University of Vermont

The College of Arts and Sciences

Interview: Anthony Gierzynski

U.S. elections are sick, says political scientist Anthony Gierzynski. Part of the cure, he says, is to focus on candidates' policies, rather than, in the case of 2008 election, "non-issues like Obama’s preacher, his lapel pin and Sarah Palin’s wardrobe." (Photo: Jon Reidel)

Anthony Gierzynski, professor of political science, recently published his third book Saving American Elections: A Diagnosis and Prescription for a Healthier Democracy (Cambia Press, 2011), in which he offers a full diagnosis of the problems besetting American elections based on research and data on elections, the mass media, political parties and public opinion. He also offers a host of prescriptions for each diagnosis. In September, Gierzynski presented a paper at the American Political Science Association titled, “Harry Potter and the Millenials: The Boy-Who-Lived and the Politics of a Muggle Generation,” which he plans to turn into his fourth book next year. UVM Today sat down with Gierzynski to talk about his latest work.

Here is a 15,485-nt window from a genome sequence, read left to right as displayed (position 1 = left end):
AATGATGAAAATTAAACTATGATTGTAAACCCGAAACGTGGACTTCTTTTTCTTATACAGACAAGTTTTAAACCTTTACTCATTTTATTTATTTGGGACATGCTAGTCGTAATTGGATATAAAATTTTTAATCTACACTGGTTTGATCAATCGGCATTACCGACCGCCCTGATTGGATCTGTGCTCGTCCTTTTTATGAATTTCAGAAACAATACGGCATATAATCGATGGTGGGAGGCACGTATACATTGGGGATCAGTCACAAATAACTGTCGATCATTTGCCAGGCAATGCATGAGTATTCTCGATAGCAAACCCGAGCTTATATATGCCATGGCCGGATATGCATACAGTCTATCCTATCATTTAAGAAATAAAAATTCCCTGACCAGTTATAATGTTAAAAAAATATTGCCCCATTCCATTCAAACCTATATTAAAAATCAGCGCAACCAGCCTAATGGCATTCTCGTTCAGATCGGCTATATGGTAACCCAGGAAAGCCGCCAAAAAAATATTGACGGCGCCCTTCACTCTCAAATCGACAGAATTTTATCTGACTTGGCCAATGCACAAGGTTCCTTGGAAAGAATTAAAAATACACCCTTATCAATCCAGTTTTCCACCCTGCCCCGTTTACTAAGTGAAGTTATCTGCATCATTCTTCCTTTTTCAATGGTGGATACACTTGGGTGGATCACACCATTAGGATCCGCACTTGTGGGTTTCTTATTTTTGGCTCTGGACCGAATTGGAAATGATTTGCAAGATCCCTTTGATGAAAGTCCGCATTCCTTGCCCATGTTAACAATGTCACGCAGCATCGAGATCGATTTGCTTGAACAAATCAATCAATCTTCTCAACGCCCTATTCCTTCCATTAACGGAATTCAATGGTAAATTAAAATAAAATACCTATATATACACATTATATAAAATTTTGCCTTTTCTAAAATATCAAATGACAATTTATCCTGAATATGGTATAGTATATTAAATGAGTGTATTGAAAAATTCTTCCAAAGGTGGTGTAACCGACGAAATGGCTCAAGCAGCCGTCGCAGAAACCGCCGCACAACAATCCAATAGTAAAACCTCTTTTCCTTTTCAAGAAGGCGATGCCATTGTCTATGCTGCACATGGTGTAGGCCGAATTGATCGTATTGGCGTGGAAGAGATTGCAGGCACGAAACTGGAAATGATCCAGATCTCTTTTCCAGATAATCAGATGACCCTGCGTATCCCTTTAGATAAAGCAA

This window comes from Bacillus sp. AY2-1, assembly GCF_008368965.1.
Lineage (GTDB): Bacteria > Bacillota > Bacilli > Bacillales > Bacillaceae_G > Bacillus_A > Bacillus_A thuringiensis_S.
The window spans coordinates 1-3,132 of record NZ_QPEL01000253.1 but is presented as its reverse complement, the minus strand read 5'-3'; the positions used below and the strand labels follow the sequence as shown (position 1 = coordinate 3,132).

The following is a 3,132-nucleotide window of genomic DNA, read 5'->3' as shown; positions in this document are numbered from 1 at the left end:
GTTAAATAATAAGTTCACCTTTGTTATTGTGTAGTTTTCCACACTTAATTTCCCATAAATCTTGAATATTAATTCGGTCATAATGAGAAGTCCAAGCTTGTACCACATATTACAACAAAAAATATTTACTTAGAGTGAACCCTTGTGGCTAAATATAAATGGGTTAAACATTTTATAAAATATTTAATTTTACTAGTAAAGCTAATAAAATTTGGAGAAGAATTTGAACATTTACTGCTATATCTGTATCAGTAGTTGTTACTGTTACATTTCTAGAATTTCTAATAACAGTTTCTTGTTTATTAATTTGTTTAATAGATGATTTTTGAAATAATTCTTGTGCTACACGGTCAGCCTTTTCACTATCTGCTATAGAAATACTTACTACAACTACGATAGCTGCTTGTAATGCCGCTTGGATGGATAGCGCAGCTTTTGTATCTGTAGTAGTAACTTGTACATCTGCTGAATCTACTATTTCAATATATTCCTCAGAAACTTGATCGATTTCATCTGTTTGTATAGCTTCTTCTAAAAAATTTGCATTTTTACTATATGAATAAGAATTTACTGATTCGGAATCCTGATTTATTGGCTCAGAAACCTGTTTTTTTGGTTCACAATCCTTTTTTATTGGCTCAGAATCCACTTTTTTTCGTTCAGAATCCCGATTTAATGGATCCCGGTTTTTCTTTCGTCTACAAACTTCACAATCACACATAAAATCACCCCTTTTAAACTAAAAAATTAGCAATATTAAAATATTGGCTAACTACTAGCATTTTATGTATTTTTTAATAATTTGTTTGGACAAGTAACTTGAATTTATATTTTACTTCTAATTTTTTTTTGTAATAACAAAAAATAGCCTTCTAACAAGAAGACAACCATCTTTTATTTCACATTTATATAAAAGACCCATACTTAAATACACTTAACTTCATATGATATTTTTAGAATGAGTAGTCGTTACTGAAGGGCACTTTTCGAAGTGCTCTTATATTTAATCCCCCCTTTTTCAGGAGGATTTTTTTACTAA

UVM Today: Your new book borrows from medicine’s approach; you diagnose the problems with elections and then provide prescriptions for them. How did you come up with this idea?

Anthony Gierzynski: The book came out of discussions with students about a list of things that needed to be changed with elections. They liked the metaphor of it being Dr. Gierzynski’s prescription for healthier elections and wanted a picture of me on the cover with a stethoscope. Some of it came out of my consulting work on campaign finance cases like Randall v. Sorrell that made it to the Supreme Court. It got me thinking about how we know what is a good reform and a bad reform. Nobody has ever assessed that. That’s why I thought, “Well, what do doctors do? They diagnose the problem and then they prescribe things.” So what we need to do is take a step back and look at what’s wrong, and that should tell us what will work and what won’t.

Do you really think elections in the United States are getting sicker? If so, what’s the cure?